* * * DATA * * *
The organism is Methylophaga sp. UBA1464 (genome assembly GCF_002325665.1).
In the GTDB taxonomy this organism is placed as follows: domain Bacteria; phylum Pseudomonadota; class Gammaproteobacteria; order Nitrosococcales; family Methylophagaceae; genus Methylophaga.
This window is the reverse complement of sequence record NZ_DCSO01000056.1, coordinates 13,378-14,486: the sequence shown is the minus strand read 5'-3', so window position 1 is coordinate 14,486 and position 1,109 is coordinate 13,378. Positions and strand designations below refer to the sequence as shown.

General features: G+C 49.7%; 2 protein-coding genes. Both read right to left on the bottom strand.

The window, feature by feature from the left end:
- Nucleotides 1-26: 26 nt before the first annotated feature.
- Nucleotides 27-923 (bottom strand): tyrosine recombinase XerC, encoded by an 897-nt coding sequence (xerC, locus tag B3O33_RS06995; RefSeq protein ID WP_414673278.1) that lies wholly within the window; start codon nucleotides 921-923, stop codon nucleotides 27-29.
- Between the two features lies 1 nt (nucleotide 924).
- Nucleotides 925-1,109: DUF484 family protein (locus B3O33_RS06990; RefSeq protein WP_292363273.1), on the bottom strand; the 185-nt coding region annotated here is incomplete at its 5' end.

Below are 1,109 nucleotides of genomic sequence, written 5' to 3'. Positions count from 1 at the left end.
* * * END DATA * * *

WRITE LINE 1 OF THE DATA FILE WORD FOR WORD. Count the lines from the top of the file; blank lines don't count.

The organism is Methylophaga sp. UBA1464 (genome assembly GCF_002325665.1).